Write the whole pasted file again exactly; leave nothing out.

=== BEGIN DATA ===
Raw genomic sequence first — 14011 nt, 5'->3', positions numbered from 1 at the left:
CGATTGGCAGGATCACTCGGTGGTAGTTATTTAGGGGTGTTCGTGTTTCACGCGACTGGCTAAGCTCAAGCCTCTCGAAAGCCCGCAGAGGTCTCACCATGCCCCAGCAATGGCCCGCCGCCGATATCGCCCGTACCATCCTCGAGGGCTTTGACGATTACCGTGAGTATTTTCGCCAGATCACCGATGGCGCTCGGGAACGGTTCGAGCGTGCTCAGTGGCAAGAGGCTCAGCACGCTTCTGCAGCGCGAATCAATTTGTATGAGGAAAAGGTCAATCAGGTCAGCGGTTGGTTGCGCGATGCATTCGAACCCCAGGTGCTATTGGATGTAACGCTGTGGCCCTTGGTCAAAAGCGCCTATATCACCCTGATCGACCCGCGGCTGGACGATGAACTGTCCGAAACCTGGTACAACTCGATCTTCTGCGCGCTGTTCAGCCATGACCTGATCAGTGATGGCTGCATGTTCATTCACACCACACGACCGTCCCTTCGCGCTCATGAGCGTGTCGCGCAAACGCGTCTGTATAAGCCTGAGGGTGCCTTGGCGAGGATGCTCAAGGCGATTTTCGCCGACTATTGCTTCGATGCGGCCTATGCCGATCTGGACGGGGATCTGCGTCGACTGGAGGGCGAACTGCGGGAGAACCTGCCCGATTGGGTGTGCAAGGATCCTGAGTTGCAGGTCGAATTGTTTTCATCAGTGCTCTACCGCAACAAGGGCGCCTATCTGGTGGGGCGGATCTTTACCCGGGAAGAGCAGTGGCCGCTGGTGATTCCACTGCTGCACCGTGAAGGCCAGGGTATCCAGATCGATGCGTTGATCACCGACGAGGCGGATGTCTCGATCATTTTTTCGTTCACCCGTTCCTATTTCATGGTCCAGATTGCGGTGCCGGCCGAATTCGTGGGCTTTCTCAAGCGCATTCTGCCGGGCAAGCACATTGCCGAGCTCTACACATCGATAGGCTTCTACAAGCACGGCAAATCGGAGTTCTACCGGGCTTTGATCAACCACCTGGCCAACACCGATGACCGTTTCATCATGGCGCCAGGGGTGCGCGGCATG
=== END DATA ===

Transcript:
Raw genomic sequence first — 14011 nt, 5'->3', positions numbered from 1 at the left:
CGATTGGCAGGATCACTCGGTGGTAGTTATTTAGGGGTGTTCGTGTTTCACGCGACTGGCTAAGCTCAAGCCTCTCGAAAGCCCGCAGAGGTCTCACCATGCCCCAGCAATGGCCCGCCGCCGATATCGCCCGTACCATCCTCGAGGGCTTTGACGATTACCGTGAGTATTTTCGCCAGATCACCGATGGCGCTCGGGAACGGTTCGAGCGTGCTCAGTGGCAAGAGGCTCAGCACGCTTCTGCAGCGCGAATCAATTTGTATGAGGAAAAGGTCAATCAGGTCAGCGGTTGGTTGCGCGATGCATTCGAACCCCAGGTGCTATTGGATGTAACGCTGTGGCCCTTGGTCAAAAGCGCCTATATCACCCTGATCGACCCGCGGCTGGACGATGAACTGTCCGAAACCTGGTACAACTCGATCTTCTGCGCGCTGTTCAGCCATGACCTGATCAGTGATGGCTGCATGTTCATTCACACCACACGACCGTCCCTTCGCGCTCATGAGCGTGTCGCGCAAACGCGTCTGTATAAGCCTGAGGGTGCCTTGGCGAGGATGCTCAAGGCGATTTTCGCCGACTATTGCTTCGATGCGGCCTATGCCGATCTGGACGGGGATCTGCGTCGACTGGAGGGCGAACTGCGGGAGAACCTGCCCGATTGGGTGTGCAAGGATCCTGAGTTGCAGGTCGAATTGTTTTCATCAGTGCTCTACCGCAACAAGGGCGCCTATCTGGTGGGGCGGATCTTTACCCGGGAAGAGCAGTGGCCGCTGGTGATTCCACTGCTGCACCGTGAAGGCCAGGGTATCCAGATCGATGCGTTGATCACCGACGAGGCGGATGTCTCGATCATTTTTTCGTTCACCCGTTCCTATTTCATGGTCCAGATTGCGGTGCCGGCCGAATTCGTGGGCTTTCTCAAGCGCATTCTGCCGGGCAAGCACATTGCCGAGCTCTACACATCGATAGGCTTCTACAAGCACGGCAAATCGGAGTTCTACCGGGCTTTGATCAACCACCTGGCCAACACCGATGACCGTTTCATCATGGCGCCAGGGGTGCGCGGCATG